United is cutting routes originating in LA, San Francisco, Chicago, and other cities.
The airline's West Coast hubs will see most of the cuts.
United ranks as the fourth largest airline in the US based on available seats.
United Airlines is slashing routes from some of its biggest hubs as the nation's fourth-largest carrier continues to aggressively drop small cities amid a nationwide pilot shortage.
The Chicago-based carrier is suspending 12 routes originating in Los Angeles, San Francisco, Chicago, Houston, and Newark, the Points Guy first reported and the airline later confirmed to Insider.
Here are all the routes being cut in the latest adjustment:
San Francisco to Detroit Metropolitan Wayne County Airport
San Francisco to St. Louis Lambert International Airport
San Francisco to Will Rogers World Airport in Oklahoma City
San Francisco to Dane County Regional Airport in Wisconsin
Los Angeles to Colorado Springs Airport in Colorado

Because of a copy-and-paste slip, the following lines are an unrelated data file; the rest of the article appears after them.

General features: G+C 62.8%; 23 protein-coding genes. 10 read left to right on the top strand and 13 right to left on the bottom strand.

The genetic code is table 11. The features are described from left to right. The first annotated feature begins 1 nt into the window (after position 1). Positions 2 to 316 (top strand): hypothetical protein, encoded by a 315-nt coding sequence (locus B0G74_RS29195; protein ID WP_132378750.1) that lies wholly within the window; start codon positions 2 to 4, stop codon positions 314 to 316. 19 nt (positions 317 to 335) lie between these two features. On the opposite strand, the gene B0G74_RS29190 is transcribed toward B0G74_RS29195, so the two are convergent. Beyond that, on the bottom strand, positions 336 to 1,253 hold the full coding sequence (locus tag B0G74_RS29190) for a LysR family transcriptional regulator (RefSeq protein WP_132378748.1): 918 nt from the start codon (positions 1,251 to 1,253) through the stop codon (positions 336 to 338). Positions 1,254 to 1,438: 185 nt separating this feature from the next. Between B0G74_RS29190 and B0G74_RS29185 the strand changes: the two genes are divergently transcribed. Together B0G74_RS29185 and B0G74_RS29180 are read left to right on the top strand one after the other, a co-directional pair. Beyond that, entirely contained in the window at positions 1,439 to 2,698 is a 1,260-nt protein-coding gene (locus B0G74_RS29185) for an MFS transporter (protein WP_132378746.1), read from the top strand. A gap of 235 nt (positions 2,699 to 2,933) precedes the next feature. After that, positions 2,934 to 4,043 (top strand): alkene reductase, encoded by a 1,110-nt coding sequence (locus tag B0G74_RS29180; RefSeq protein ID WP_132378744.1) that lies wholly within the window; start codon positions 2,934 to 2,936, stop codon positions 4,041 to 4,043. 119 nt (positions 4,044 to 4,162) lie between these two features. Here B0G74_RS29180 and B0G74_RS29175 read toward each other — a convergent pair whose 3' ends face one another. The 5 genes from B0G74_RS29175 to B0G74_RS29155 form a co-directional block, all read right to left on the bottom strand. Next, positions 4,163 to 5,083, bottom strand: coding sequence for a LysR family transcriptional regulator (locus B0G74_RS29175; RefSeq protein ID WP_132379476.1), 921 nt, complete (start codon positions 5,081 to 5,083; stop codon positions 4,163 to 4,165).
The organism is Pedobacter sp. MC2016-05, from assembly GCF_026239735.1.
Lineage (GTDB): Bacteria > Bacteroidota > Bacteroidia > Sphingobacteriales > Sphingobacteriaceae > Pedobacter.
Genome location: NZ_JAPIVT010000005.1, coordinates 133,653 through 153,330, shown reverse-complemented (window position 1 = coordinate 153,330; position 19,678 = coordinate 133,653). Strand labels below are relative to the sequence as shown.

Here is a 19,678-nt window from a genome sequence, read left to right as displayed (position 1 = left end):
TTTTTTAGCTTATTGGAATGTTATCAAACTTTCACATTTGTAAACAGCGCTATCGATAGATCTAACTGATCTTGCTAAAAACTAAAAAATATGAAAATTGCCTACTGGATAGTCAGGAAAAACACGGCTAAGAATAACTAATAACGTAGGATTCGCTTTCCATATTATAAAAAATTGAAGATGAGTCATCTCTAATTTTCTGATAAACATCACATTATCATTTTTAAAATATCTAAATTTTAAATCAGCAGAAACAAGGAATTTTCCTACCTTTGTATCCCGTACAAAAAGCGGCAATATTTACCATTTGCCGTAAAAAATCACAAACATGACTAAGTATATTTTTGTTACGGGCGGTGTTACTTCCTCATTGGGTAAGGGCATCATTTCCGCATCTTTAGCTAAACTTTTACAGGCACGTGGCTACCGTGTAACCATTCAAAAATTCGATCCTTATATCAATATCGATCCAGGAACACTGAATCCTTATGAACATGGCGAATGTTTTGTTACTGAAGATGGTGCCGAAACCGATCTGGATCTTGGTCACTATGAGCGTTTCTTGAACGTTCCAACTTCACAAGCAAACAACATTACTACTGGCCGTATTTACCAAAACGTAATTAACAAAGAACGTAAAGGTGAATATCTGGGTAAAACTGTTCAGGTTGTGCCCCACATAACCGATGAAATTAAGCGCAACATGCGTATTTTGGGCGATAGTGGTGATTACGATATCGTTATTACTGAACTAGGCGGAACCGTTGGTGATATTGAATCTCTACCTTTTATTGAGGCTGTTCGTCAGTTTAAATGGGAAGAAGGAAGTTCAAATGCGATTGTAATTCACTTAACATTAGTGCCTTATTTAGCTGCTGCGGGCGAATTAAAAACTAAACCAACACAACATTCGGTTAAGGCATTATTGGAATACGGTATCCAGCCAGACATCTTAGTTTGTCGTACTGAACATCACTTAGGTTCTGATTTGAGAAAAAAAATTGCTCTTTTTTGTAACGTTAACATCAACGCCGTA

Los Angeles to Dane County Regional Airport in Wisconsin
Los Angeles to Eugene Airport in Oregon
Los Angeles to Rogue Valley International-Medford Airport in Oregon
Chicago's O'Hare International Airport to Santa Barbara Airport in California
Chicago's O'Hare International Airport to Eugene Airport in Oregon
Houston's George Bush Intercontinental Airport to Canada's Edmonton International Airport
Newark Liberty International Airport in New Jersey to Northwest Arkansas National Airport in Bentonville, Arkansas
United regularly adjusts its schedule for a variety of reasons, including demand and the broader need of its network, the airline said.
As carriers continue to recover from the pandemic slowdown, United ranks as the fourth largest airline in the United States based on available seats, according to data from the International Aviation Transportation Agency.
United has been cutting routes for over a year now and grounding regional jets due to not having enough pilots. A combination of low passenger demand, staffing shortages, and high operating costs have forced United, American, and Delta to abandon smaller markets.
US airlines don't have a civic responsibility to serve small towns, Atmosphere Research Group president and travel analyst Henry Harteveldt previously told Insider.
"Airlines are going to seek out markets that they believe will give them an advantage, but if a city isn't profitable, they will cut it," Harteveldt said.
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